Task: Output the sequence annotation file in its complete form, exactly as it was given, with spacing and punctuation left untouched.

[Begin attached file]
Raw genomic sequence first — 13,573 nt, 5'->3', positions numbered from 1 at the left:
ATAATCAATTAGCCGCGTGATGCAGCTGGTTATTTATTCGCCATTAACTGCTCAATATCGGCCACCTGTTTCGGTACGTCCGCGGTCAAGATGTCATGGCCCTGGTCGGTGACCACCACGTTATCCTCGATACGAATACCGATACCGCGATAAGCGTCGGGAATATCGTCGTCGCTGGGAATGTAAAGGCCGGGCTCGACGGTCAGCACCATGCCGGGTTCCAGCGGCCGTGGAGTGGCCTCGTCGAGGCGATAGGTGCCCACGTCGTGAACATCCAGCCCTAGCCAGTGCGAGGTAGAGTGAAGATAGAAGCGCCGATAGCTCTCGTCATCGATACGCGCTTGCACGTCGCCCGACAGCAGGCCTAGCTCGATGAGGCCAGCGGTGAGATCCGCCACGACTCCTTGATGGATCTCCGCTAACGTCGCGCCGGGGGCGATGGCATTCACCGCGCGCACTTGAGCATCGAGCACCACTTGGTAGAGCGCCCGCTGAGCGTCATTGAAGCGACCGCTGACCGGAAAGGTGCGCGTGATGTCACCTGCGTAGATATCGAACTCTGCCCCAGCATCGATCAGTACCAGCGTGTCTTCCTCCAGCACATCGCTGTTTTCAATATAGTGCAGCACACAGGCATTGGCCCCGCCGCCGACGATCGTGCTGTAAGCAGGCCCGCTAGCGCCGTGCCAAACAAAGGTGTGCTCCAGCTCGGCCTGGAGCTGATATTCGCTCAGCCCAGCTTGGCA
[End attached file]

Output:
Raw genomic sequence first — 13,573 nt, 5'->3', positions numbered from 1 at the left:
ATAATCAATTAGCCGCGTGATGCAGCTGGTTATTTATTCGCCATTAACTGCTCAATATCGGCCACCTGTTTCGGTACGTCCGCGGTCAAGATGTCATGGCCCTGGTCGGTGACCACCACGTTATCCTCGATACGAATACCGATACCGCGATAAGCGTCGGGAATATCGTCGTCGCTGGGAATGTAAAGGCCGGGCTCGACGGTCAGCACCATGCCGGGTTCCAGCGGCCGTGGAGTGGCCTCGTCGAGGCGATAGGTGCCCACGTCGTGAACATCCAGCCCTAGCCAGTGCGAGGTAGAGTGAAGATAGAAGCGCCGATAGCTCTCGTCATCGATACGCGCTTGCACGTCGCCCGACAGCAGGCCTAGCTCGATGAGGCCAGCGGTGAGATCCGCCACGACTCCTTGATGGATCTCCGCTAACGTCGCGCCGGGGGCGATGGCATTCACCGCGCGCACTTGAGCATCGAGCACCACTTGGTAGAGCGCCCGCTGAGCGTCATTGAAGCGACCGCTGACCGGAAAGGTGCGCGTGATGTCACCTGCGTAGATATCGAACTCTGCCCCAGCATCGATCAGTACCAGCGTGTCTTCCTCCAGCACATCGCTGTTTTCAATATAGTGCAGCACACAGGCATTGGCCCCGCCGCCGACGATCGTGCTGTAAGCAGGCCCGCTAGCGCCGTGCCAAACAAAGGTGTGCTCCAGCTCGGCCTGGAGCTGATATTCGCTCAGCCCAGCTTGGCA